A would-be hip Easter Bunny can't put much spring into 'Hop'
“Hop” brings together two icons the world never thought of as a couple: the Easter Bunny and Courtney Love. Sadly, Courtney doesn’t turn up in her cheeriest Easter bonnet and a springtime-fresh pastel frock, although her 1998 scorcher “Celebrity Skin” makes a prominent appearance on the soundtrack. That’s only one of the peculiar surprises in this oddball holiday comedy, which combines (literally) sugary fantasy with supposedly hip jokes that are neither as up-to-the-minute or as funny as the filmmakers might have hoped.
Pitched primarily at the very young, “Hop” follows a couple of guys who refuse to do what’s expected of them. E.B. (voice provided by the usually randy Russell Brand, who probably hasn’t gone this long without cursing since his primary school days) has been groomed since birth to follow in the narrow footsteps of his father, the Easter Bunny (voice of Hugh Laurie), although he’d rather be the drummer in a rock or blues band; at one point in the story, he backs up the Blind Boys of Alabama.
Oh yes, he does.
Meanwhile, in Southern California, perpetually unemployed slacker Fred O’Hare is driving his parents (Gary Cole and Elizabeth Perkins) nuts with his lack of ambition and his fondness for freeloading.
Fred is played by James Marsden, who, at 37, looks a bit — pardon the pun — long in the tooth to still be in the failure-to-launch stage. He also seems a bit uncertain of exactly what he’s supposed to be doing most of the time; the usually vivacious Marsden (who was extremely funny as the dance show host in “Hairspray” and the puzzled Prince Charming in “Enchanted”) has to play most of his scenes with the digitally created E.B., which means he spent much of his time on the set reacting to a co-star that wasn’t actually there. Marsden doubles up on the mugging and carries on in the manner of an awkward performer in bad children’s theater, overselling the simplest phrases and painting every emotion in broad, bland strokes.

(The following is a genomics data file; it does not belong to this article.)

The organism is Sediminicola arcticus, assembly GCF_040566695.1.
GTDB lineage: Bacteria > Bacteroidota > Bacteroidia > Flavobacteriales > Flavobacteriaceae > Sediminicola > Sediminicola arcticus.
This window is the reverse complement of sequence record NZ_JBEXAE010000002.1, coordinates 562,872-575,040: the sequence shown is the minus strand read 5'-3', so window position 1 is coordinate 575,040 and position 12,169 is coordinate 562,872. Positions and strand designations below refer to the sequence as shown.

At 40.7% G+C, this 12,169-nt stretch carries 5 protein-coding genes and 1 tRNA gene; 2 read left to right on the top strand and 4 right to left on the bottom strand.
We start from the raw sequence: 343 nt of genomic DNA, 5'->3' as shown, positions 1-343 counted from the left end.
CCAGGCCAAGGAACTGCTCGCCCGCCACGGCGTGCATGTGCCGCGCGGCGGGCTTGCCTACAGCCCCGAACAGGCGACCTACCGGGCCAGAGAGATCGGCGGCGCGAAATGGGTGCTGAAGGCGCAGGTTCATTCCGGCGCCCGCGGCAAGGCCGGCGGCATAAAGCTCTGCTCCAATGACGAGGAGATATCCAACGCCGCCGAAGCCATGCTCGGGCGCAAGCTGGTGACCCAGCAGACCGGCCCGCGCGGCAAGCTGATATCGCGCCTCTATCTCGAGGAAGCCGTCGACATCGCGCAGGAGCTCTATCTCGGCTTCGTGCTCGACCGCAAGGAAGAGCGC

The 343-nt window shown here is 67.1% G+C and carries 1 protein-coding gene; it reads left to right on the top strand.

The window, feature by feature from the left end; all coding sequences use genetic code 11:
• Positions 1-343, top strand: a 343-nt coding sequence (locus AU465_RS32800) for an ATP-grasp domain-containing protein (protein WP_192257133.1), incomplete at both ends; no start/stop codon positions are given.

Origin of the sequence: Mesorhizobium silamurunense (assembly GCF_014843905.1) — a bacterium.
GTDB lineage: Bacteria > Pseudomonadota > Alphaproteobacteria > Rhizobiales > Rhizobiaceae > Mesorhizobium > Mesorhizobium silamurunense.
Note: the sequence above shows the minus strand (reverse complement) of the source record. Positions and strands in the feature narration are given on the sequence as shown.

“Hop” is a bit easier to take when it gives us an inside look at the Easter Bunny’s suitably fantastic factory, located, naturally, on Easter Island. With its jellybean fountains, multitudes of marshmallows and a workforce composed primarily of fluffy buttercup-yellow chicks that keep their beaks to the grindstone, even Willy Wonka might feel a tinge of jealousy.
But why did the writers think it was a great idea to have the only chick with a Latino accent (albeit a wildly exaggerated one, courtesy of Hank Azaria) become the movie’s primary villain, a schemer out to steal a job that should be done by a bunny? There’s also a rather mean-spirited jab at adopted Chinese children that doesn’t fit the movie’s generally innocuous spirit.
And is there anything remotely funny anymore about the sight of David Hasselhoff, with skin like day-old oatmeal and eyes that look like raisins, continuing to pretend he’s still a star? His performance here seems to have been inspired by Robert Preston’s turn as the flamboyant nightclub host in “Victor/Victoria,” although Hasselhoff doesn’t have the panache to pull it off.
As is often the case in anything-for-a-laugh family films, “Hop” also throws in a few vintage tunes to pep up the proceedings, including “I Want Candy,” the Trammps’ “Disco Inferno” and K.C. and the Sunshine Band’s “Boogie Shoes,” none of which is used imaginatively. While Brand gets in a sweetly saucy line here and there, more often than not “Hop” is like one of those oversize chocolate Easter bunnies that looks wonderful, but turns out to be hollow and not nearly as tasty as you might have hoped.